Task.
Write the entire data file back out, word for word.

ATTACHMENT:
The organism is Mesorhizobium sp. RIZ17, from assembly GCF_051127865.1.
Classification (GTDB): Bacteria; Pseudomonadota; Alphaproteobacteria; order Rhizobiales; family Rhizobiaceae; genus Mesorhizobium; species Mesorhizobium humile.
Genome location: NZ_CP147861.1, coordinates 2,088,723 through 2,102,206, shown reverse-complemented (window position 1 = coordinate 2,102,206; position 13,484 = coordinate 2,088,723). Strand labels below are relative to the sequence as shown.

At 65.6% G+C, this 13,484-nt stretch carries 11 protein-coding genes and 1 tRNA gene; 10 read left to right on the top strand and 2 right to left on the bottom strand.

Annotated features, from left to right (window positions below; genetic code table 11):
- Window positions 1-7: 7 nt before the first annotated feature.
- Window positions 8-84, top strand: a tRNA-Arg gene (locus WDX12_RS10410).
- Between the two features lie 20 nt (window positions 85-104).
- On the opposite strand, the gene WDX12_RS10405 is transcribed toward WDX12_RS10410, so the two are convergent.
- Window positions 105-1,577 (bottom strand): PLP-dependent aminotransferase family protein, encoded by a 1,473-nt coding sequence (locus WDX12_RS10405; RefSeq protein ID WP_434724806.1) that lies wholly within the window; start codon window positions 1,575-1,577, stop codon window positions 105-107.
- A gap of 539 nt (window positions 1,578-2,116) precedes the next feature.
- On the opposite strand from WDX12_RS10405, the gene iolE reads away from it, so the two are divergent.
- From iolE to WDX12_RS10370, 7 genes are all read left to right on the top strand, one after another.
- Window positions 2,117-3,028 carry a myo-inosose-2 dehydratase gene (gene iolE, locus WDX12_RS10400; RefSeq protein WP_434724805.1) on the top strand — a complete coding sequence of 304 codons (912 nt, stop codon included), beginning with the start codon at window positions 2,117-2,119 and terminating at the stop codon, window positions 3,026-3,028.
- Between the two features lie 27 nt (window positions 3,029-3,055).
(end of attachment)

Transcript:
The organism is Mesorhizobium sp. RIZ17, from assembly GCF_051127865.1.
Classification (GTDB): Bacteria; Pseudomonadota; Alphaproteobacteria; order Rhizobiales; family Rhizobiaceae; genus Mesorhizobium; species Mesorhizobium humile.
Genome location: NZ_CP147861.1, coordinates 2,088,723 through 2,102,206, shown reverse-complemented (window position 1 = coordinate 2,102,206; position 13,484 = coordinate 2,088,723). Strand labels below are relative to the sequence as shown.

At 65.6% G+C, this 13,484-nt stretch carries 11 protein-coding genes and 1 tRNA gene; 10 read left to right on the top strand and 2 right to left on the bottom strand.

Annotated features, from left to right (window positions below; genetic code table 11):
- Window positions 1-7: 7 nt before the first annotated feature.
- Window positions 8-84, top strand: a tRNA-Arg gene (locus WDX12_RS10410).
- Between the two features lie 20 nt (window positions 85-104).
- On the opposite strand, the gene WDX12_RS10405 is transcribed toward WDX12_RS10410, so the two are convergent.
- Window positions 105-1,577 (bottom strand): PLP-dependent aminotransferase family protein, encoded by a 1,473-nt coding sequence (locus WDX12_RS10405; RefSeq protein ID WP_434724806.1) that lies wholly within the window; start codon window positions 1,575-1,577, stop codon window positions 105-107.
- A gap of 539 nt (window positions 1,578-2,116) precedes the next feature.
- On the opposite strand from WDX12_RS10405, the gene iolE reads away from it, so the two are divergent.
- From iolE to WDX12_RS10370, 7 genes are all read left to right on the top strand, one after another.
- Window positions 2,117-3,028 carry a myo-inosose-2 dehydratase gene (gene iolE, locus WDX12_RS10400; RefSeq protein WP_434724805.1) on the top strand — a complete coding sequence of 304 codons (912 nt, stop codon included), beginning with the start codon at window positions 2,117-2,119 and terminating at the stop codon, window positions 3,026-3,028.
- Between the two features lie 27 nt (window positions 3,029-3,055).